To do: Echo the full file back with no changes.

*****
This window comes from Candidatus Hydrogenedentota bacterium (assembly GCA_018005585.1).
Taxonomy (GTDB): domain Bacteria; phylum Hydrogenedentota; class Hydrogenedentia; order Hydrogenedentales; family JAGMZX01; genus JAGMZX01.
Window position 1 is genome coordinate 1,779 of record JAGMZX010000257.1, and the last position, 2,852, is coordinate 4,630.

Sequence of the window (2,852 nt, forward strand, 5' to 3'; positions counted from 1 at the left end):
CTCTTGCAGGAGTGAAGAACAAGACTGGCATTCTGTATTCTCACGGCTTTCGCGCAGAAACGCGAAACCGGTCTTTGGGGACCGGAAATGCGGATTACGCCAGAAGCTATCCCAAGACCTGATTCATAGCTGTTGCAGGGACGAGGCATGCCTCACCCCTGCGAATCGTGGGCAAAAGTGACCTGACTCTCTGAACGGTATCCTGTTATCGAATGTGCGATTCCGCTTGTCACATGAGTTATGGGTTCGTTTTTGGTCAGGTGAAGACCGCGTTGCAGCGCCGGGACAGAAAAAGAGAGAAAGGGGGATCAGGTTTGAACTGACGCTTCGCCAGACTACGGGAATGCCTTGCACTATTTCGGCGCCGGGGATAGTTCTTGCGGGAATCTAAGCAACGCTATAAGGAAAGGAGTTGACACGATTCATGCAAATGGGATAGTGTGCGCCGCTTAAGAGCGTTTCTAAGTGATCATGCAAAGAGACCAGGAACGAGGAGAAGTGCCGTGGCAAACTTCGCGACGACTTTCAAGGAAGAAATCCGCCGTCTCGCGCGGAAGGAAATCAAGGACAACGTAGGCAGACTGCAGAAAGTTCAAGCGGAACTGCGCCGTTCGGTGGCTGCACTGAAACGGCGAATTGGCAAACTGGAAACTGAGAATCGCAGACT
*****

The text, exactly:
This window comes from Candidatus Hydrogenedentota bacterium (assembly GCA_018005585.1).
Taxonomy (GTDB): domain Bacteria; phylum Hydrogenedentota; class Hydrogenedentia; order Hydrogenedentales; family JAGMZX01; genus JAGMZX01.
Window position 1 is genome coordinate 1,779 of record JAGMZX010000257.1, and the last position, 2,852, is coordinate 4,630.

Sequence of the window (2,852 nt, forward strand, 5' to 3'; positions counted from 1 at the left end):
CTCTTGCAGGAGTGAAGAACAAGACTGGCATTCTGTATTCTCACGGCTTTCGCGCAGAAACGCGAAACCGGTCTTTGGGGACCGGAAATGCGGATTACGCCAGAAGCTATCCCAAGACCTGATTCATAGCTGTTGCAGGGACGAGGCATGCCTCACCCCTGCGAATCGTGGGCAAAAGTGACCTGACTCTCTGAACGGTATCCTGTTATCGAATGTGCGATTCCGCTTGTCACATGAGTTATGGGTTCGTTTTTGGTCAGGTGAAGACCGCGTTGCAGCGCCGGGACAGAAAAAGAGAGAAAGGGGGATCAGGTTTGAACTGACGCTTCGCCAGACTACGGGAATGCCTTGCACTATTTCGGCGCCGGGGATAGTTCTTGCGGGAATCTAAGCAACGCTATAAGGAAAGGAGTTGACACGATTCATGCAAATGGGATAGTGTGCGCCGCTTAAGAGCGTTTCTAAGTGATCATGCAAAGAGACCAGGAACGAGGAGAAGTGCCGTGGCAAACTTCGCGACGACTTTCAAGGAAGAAATCCGCCGTCTCGCGCGGAAGGAAATCAAGGACAACGTAGGCAGACTGCAGAAAGTTCAAGCGGAACTGCGCCGTTCGGTGGCTGCACTGAAACGGCGAATTGGCAAACTGGAAACTGAGAATCGCAGACT